Paige Small and Emily Soderberg finished 1-2 in the 1600 race walk while Olivia Sleeper was fifth in the 100 dash, third in the 400, fourth in the 200 and anchored Caribou’s second-place 1600 relay team.
Caribou also flexed its muscles in the distance events, with Mackenzie Belyea and Mary Jo Sheehan going 2-3 in the 3200 and Dayna Michaud, Katie Plourde, Meredith Sleeper and Kendra Stephens running 10:34.16 to finish second to MDI (10:25.54) in the 3200 relay.
In the boys’ competition, the Rams had several different athletes rise to the forefront, and even though they had only three individual champs on the night — including two wins from Ben Sinclair — they wore the rest of the field down with numbers.
“We scored points early, it was nice, we got out there and managed to keep it together,” said senior Joey Quinn — the coach’s son — who won the discus with a toss of 150-1.
“I didn’t get what I really wanted, but I broke 150 for the first time so that makes me happy,” he said.
Distance man Sam Nisbett had another strong day, anchoring the Rams’ second-place 3200 relay team, gutting out a third-place run in the 1600 and claiming the 3200 in a season-best 10:03.58.
Nisbett was a tad weary after running a hard 4×8 leg against HA’s Frye, but it all worked out for him in the end.
“I came into that mile just to see what I could do, when I got to lap two I realized I wasn’t going to be able to stay up with them, so I just tried to hold on to third and save up for that 2 mile,” Nisbett said.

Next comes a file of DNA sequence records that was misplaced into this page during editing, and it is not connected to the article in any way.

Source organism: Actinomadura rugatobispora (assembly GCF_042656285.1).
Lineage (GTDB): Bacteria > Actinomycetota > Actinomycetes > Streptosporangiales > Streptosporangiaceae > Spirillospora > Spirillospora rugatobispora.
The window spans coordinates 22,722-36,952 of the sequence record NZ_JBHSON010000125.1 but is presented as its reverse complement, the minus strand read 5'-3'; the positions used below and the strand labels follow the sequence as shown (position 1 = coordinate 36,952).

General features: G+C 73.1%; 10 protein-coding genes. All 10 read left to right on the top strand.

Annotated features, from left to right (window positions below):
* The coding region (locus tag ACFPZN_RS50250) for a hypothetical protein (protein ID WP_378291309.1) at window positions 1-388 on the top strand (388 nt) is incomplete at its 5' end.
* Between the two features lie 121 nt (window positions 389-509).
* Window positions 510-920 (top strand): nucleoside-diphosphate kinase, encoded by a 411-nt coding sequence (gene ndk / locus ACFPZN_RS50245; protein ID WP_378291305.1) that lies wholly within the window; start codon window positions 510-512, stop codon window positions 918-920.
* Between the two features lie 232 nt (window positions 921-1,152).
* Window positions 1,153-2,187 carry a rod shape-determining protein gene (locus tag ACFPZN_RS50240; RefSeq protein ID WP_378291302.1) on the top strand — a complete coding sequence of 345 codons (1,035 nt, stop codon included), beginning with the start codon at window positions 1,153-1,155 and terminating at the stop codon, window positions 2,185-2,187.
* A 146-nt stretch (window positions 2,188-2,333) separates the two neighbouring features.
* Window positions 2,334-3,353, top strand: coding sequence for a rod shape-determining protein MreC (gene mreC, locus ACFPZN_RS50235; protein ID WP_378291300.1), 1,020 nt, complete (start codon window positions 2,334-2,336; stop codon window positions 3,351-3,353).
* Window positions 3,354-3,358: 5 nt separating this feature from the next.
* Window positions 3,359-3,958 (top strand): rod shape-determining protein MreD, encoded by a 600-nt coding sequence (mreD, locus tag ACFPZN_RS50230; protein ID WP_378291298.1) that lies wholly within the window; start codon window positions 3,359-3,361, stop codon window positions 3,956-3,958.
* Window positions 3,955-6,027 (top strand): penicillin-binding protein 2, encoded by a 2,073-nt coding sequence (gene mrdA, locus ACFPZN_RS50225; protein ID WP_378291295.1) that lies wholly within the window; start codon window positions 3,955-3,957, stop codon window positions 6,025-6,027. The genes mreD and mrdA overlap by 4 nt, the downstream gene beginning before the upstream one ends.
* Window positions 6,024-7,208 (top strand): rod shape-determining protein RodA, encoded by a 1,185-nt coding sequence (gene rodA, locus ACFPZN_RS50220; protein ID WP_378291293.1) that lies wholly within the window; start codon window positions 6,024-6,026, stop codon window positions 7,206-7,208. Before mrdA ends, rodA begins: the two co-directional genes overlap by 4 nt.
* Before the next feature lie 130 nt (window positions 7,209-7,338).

Sinclair posted winning times of 11.41 in the 100, 23.24 in the 200 while he was third in the 400 and anchored Bangor’s winning 400 relay team.
“There were some great contributions, we have a really deep team this year so I think it really helped us,” Nisbett said.
Among other key contributors were Josiah Hartley, who was second in the 110 hurdles, ran a leg on the 400 relay, along with Josh Dyer and Jonathan Glazier, while placing third in the 300 hurdles and second in the shot put.
“Josiah really stepped up today. I don’t know if he’s ever done outdoor track before but he really stepped up and helped us today,” Nisbett said.
Frye earned meet bragging rights in a big way, anchoring winning 4×800 and 4×400 teams for Hampden while completing a tough 400-800 double in impressive fashion.
“I like it a lot,” he said of the double. “The 400’s a great event, both the 400 and the 800 are nothing but guts races. I guess I enjoy pain a lot.”
Frye was timed in 50.77 in the 400 and 1:59.58 in the 800, and he posted a split of 1:58 in the 4×8, including a 53-second first 400, to reel in Bangor’s Nisbett.
Frye also used Bangor’s Sinclair as a pace man in the 400, and the Broncos’ senior simply had more left in the tank down the homestretch.
“He’s a real fast guy, I love the way he runs, he just runs all out the first 200 meters, and just keeps going,” said Frye, who will attend the Air Force Academy, where he plans to run track.
Quinn was satisfied with the Rams’ team championship after Bangor finished second to Hampden on its home track last spring.
“It feels really good winning it again, our sophomore year when we won it I don’t know if I played a role in it at all, but I remember getting the trophy and it was kind of nice,” said Quinn, who was also fourth in the shot put.